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Colorectal
PWE-077 Pilot of flexible sigmoidoscopy screening to prevent colorectal cancer
  1. E Sofianopoulou1,
  2. G Rubin1,
  3. M Ritchie2,
  4. J Patnick3,
  5. C Rees1,2,4
  1. 1School of Medicine and Health, Durham University, Stockton-On-Tees, UK
  2. 2South of Tyne Bowel Cancer Screening Centre, District Hospital, South Tyneside, UK
  3. 3NHS Cancer Screening Programmes, Sheffield, UK
  4. 4Northern Region Endoscopy Group, UK

Abstract

Introduction A screening programme in England to prevent colorectal cancer using flexible sigmoidoscopy (FSIG) was announced in late 2010, following the results of a major UK study showing that a one-off FSIG offered to people aged 55–64 years significantly reduced colorectal cancer incidence and mortality. Three “pathfinder” sites, in Derby, South of Tyne and Tees, were selected to assess the practicalities of invitation and FSIG screening. We report the findings of our evaluation of this pathfinder phase.

Methods Patients aged 55 yrs and registered with one of 31 selected practices in three pathfinder areas received postal invitations to participate. The South of Tyne and Derby sites employed similar, interactive model of screening invitation involving telephone pre-assessment by specialist screening practitioners, while Tees used a simple invitation. We used routinely collected data to assess screening uptake, process and outcomes. A self-completion patient satisfaction questionnaire was sent 1-month after attendance to all participants. A postal questionnaire was sent to the 31 participating GP practices that had been selected to participate. Screening took place for a 3-month period in early 2011.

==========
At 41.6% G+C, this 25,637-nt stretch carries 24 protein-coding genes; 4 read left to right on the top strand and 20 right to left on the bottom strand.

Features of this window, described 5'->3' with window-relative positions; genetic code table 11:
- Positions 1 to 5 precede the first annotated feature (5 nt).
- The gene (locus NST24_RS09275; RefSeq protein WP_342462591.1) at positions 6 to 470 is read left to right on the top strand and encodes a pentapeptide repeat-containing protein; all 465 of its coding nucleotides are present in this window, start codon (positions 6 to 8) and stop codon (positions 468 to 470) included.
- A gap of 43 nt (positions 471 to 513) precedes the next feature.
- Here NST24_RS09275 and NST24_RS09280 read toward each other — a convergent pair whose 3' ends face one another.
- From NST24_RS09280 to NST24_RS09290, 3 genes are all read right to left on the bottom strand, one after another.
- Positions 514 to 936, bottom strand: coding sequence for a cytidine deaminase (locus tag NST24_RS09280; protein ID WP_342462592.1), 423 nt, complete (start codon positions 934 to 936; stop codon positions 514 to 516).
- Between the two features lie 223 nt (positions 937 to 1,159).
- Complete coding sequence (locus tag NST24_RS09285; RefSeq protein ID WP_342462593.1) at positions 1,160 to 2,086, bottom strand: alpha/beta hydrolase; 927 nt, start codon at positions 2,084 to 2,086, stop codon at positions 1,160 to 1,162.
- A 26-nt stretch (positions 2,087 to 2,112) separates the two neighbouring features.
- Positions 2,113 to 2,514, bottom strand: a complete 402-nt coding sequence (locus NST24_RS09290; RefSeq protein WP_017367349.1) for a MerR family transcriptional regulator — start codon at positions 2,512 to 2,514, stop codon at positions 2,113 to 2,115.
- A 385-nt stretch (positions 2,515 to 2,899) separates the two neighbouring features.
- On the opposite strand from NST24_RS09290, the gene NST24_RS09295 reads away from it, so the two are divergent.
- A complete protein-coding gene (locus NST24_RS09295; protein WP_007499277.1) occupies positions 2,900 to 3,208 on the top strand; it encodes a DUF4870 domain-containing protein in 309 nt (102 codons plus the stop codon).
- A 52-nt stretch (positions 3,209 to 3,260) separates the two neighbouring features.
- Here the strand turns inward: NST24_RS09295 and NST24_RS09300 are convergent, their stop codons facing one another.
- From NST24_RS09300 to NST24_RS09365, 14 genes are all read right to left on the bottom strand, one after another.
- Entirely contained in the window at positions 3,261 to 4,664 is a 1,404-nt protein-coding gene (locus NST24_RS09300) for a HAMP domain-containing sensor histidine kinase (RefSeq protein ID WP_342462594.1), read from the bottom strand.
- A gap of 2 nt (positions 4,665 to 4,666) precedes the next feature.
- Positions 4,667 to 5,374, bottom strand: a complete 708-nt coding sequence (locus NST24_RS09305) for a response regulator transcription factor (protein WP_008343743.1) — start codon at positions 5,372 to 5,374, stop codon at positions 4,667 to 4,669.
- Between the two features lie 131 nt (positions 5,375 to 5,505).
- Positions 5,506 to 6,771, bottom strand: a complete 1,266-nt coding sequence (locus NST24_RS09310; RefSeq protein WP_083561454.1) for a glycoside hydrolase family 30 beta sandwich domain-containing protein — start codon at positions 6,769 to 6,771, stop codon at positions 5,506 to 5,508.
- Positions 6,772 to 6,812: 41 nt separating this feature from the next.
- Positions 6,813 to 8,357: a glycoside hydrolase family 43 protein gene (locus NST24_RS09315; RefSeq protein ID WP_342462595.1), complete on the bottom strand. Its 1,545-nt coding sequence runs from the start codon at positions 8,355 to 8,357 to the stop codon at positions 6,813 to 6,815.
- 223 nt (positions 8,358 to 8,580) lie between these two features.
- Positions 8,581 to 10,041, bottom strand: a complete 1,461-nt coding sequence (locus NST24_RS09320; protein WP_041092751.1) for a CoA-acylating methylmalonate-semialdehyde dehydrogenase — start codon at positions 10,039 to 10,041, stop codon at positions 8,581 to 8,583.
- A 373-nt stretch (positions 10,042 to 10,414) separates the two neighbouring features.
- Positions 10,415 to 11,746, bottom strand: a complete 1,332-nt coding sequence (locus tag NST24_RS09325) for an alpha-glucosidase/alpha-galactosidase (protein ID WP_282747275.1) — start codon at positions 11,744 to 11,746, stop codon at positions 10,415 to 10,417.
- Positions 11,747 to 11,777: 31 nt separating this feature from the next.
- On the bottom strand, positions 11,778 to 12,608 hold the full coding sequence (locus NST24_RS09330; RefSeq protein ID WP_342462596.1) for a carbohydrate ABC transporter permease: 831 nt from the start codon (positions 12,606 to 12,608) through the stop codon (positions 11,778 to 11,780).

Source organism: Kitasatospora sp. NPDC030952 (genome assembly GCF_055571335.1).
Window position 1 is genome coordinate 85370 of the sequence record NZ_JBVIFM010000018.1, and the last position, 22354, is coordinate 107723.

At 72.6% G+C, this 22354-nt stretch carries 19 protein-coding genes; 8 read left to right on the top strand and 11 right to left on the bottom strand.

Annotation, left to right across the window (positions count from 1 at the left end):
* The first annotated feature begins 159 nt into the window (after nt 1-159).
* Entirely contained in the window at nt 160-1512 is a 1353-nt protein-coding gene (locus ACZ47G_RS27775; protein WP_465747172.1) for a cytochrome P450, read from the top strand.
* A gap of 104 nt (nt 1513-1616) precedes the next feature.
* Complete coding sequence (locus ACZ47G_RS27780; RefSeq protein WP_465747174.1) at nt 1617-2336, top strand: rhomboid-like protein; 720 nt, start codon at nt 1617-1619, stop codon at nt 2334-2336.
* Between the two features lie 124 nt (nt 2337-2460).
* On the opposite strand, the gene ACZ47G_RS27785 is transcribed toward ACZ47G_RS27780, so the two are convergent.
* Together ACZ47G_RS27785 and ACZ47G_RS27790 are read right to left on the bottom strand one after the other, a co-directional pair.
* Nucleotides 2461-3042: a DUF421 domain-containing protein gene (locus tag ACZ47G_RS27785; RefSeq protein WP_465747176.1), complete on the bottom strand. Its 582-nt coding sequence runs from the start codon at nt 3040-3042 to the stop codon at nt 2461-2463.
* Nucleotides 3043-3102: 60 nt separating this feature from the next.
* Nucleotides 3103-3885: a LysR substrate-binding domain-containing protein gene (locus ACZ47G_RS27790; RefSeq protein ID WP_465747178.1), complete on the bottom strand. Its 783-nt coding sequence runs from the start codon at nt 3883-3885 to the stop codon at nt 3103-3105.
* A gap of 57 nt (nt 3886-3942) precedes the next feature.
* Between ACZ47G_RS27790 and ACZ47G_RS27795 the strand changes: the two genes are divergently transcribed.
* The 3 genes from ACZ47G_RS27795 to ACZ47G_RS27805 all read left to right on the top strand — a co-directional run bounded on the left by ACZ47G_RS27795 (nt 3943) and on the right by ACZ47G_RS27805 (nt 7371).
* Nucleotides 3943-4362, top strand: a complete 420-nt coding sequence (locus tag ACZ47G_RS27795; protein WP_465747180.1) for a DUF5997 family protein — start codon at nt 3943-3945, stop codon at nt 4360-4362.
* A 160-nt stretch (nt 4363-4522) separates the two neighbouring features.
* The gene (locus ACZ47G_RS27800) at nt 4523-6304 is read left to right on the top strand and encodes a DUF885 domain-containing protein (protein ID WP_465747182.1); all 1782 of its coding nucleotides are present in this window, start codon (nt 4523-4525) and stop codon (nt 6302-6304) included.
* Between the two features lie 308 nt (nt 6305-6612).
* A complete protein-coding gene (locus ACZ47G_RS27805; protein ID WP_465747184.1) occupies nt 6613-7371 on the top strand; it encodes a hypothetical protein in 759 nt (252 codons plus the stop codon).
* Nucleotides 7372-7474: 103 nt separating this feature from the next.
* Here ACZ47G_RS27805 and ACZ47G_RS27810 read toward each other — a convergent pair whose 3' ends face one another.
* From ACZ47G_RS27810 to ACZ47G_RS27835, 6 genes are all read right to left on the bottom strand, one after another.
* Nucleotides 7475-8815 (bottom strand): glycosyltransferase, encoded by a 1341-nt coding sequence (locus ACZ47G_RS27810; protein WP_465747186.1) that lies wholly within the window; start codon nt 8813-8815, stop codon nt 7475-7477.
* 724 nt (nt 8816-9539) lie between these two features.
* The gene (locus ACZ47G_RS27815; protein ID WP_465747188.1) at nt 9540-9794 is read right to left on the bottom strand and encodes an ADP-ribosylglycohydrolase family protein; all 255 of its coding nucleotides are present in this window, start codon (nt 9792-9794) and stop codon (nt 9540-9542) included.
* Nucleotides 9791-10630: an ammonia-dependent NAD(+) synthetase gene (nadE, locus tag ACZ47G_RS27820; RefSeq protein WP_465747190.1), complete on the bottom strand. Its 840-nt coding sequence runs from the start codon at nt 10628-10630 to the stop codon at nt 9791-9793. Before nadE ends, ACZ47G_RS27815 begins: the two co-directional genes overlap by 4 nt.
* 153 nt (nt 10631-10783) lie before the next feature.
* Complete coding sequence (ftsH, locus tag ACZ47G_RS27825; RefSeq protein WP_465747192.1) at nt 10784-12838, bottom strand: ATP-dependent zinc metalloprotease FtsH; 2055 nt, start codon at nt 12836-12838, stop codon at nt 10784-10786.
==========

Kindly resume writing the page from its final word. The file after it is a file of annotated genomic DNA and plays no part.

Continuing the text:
Results In total 4022 people aged 55 years were invited and 1129 (28%) screened over the 3-month period. Screening uptake differed by method of invitation, with a simple approach being significantly more successful than one that was more interactive (32% vs 27%, p=0.0015). Uptake also decreased significantly with increasing deprivation. Adenomas were found in 111 (9.8%) of those screened. Cancer was found in two subjects. Over 95% of participants rated the procedure as “very” or “fairly” acceptable. Over 90% of respondents said they would participate in cancer screening in the future and a similar proportion would recommend doing so to others. 11 out of 31 practices offered an estimate of the time spent on activities relating to this pathfinder for FSIG screening, most giving a figure of <1%.

Conclusion In this pathfinder study, a simple invitation to FSIG achieved a greater uptake rate than a more complex, interactive method of invitation. Deprivation was associated with lower screening uptake. Further pilots of the flexible sigmoidoscopy screening programme should focus on strategies to increase response rate and to improve technical aspects of the procedure. Further evaluation should be incorporated into that development.

Competing interests None declared.

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